Patient 14, who initially had no evidence of pattern dystrophy, developed fundus pulverulentus during follow-up, 5 years after he was initially seen. This feature of appearance of pattern dystrophy on follow-up has been well documented in an autosomal dominant pattern dystrophy without associated systemic disease.9
Pattern dystrophy has also been described in association with myotonic dystrophy, Kjellin syndrome, and in one patient with McArdle disease (muscle phosphorylase deficiency).19-22 Burian and Burns19 described coarse clumps of pigment, some of them radiating from the fovea in a streaklike pattern in patients with myotonic dystrophy. When the streaks were multiple, they seemed to have a stellate appearance. Studying the photographs in their article, the pattern seems to fit into fundus pulverulentus and the reticular type of pattern dystrophy. The fundus appearance of one patient with McArdle disease is typical of reticular pattern dystrophy.22 Kjellin syndrome is an autosomal recessive disorder characterized by spastic paraplegia, dementia, and retinal flecks.21 The flecks in this disorder resemble the fundus flavimaculatus type of pattern dystrophy.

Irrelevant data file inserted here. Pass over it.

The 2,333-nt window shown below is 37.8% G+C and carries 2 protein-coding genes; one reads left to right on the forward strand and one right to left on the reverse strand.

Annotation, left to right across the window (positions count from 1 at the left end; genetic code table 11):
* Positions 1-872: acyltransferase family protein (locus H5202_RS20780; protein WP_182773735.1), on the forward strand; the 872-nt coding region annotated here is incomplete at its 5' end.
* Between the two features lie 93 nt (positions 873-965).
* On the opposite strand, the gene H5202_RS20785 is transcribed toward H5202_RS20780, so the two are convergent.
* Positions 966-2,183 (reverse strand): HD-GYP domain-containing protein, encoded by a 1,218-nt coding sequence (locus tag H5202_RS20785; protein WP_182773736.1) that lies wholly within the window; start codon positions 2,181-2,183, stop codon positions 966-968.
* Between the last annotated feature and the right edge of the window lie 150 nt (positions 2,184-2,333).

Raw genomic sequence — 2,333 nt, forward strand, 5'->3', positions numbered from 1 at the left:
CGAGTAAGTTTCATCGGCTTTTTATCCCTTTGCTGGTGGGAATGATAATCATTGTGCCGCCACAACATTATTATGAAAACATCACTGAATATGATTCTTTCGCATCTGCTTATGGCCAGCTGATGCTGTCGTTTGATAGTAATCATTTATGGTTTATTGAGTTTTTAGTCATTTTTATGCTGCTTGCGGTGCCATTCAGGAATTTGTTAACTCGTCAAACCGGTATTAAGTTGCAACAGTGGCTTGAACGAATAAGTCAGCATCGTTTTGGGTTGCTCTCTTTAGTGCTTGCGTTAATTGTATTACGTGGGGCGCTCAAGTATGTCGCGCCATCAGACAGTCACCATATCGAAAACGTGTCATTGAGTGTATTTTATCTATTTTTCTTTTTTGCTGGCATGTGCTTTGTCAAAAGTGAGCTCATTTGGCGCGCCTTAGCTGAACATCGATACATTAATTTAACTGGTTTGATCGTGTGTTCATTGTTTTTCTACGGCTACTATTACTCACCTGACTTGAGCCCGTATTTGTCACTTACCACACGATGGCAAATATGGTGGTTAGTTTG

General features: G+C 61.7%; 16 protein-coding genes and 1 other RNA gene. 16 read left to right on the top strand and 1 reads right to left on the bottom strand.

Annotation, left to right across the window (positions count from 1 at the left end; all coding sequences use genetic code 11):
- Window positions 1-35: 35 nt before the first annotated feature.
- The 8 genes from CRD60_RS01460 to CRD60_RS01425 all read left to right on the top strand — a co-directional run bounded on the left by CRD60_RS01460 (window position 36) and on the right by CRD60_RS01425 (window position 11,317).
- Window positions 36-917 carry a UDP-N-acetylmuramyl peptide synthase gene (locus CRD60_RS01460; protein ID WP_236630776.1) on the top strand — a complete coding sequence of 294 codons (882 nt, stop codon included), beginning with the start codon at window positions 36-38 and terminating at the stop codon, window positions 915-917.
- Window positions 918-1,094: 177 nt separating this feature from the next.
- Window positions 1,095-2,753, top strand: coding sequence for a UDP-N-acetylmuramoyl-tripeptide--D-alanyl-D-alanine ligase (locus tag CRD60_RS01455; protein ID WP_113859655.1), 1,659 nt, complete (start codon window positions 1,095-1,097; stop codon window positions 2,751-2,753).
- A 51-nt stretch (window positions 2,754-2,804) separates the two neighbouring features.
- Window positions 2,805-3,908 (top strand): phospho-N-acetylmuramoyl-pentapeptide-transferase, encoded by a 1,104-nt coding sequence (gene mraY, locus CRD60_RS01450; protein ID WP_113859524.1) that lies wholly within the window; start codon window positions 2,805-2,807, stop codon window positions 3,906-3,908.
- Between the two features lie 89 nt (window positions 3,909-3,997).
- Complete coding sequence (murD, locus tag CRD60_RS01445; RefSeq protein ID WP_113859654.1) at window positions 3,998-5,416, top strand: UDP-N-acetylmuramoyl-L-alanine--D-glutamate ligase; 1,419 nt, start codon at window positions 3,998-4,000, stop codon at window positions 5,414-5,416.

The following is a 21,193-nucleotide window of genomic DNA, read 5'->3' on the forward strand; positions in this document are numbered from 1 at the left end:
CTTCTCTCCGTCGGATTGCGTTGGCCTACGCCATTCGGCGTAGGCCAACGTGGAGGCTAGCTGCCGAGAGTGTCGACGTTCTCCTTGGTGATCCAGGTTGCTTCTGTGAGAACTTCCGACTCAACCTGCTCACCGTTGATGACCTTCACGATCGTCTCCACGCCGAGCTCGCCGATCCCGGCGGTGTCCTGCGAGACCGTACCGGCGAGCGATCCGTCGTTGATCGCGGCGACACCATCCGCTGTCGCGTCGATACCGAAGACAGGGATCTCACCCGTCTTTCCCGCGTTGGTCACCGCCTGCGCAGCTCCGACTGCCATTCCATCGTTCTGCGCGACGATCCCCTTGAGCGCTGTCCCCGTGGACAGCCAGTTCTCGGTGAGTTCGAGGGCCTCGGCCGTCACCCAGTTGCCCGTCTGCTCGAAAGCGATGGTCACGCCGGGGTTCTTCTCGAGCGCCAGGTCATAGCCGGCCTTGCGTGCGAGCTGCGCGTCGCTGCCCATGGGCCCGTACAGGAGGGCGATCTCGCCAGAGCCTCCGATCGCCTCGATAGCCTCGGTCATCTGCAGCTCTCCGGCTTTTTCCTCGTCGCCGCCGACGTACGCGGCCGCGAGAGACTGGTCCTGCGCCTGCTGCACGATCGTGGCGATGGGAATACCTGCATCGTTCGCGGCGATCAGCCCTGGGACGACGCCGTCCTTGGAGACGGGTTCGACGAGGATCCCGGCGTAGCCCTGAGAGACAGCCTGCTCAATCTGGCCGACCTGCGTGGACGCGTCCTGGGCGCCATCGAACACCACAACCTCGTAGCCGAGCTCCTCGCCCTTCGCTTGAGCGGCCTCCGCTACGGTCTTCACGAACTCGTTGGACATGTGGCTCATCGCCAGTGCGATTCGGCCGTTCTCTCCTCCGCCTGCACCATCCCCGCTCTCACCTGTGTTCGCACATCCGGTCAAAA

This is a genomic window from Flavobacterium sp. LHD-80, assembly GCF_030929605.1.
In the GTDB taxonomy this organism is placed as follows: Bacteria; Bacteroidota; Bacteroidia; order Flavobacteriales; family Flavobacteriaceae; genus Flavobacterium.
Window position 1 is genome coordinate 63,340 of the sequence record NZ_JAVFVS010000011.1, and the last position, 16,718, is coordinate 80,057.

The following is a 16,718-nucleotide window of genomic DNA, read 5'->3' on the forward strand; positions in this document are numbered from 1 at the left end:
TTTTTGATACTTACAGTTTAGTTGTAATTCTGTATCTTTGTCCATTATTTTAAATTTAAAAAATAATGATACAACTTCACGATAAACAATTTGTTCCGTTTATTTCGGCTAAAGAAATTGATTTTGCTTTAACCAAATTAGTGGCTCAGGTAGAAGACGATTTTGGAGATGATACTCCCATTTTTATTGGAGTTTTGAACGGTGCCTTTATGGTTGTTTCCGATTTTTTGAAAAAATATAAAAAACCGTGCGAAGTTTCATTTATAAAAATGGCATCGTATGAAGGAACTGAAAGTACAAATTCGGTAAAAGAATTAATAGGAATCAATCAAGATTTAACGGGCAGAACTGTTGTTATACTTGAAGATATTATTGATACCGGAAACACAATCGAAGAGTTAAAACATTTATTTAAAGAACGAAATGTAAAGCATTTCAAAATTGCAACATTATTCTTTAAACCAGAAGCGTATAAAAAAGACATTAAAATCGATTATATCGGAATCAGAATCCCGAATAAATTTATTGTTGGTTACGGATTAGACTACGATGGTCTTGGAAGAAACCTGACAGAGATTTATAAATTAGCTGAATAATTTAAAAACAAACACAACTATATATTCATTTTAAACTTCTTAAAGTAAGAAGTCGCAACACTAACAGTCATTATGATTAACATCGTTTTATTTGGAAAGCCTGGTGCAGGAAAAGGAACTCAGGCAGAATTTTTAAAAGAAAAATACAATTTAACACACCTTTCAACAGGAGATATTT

Most of our patients with PXE showed several of the ocular findings associated with PXE. Angioid streaks were observed in 100% of our patients, because only patients with streaks were in our photography database. Other fundus findings included peau d’orange, optic disc drusen, retinal crystalline bodies, and choroidal neovascular membrane. Because not all patients had photographs beyond the posterior pole, the incidence of peau d’orange and retinal crystalline bodies may be underestimated.
Correspondence: Anita Agarwal, MD, Room 8013, Medical Center East, Vanderbilt Eye Institute, Vanderbilt University Medical Center, Nashville, TN 37232-8808 (firstname.lastname@example.org).
Submitted for Publication: March 12, 2004; final revision received October 21, 2004; accepted October 21, 2004.
Financial Disclosure: None.
Funding/Support: This study was supported by a challenge grant from Research to Prevent Blindness, New York, NY.
Previous Presentation: This study was presented at the Annual Meeting of the Vitreous Society; November 29, 2001; San Juan, Puerto Rico.
Create a personal account or sign in to: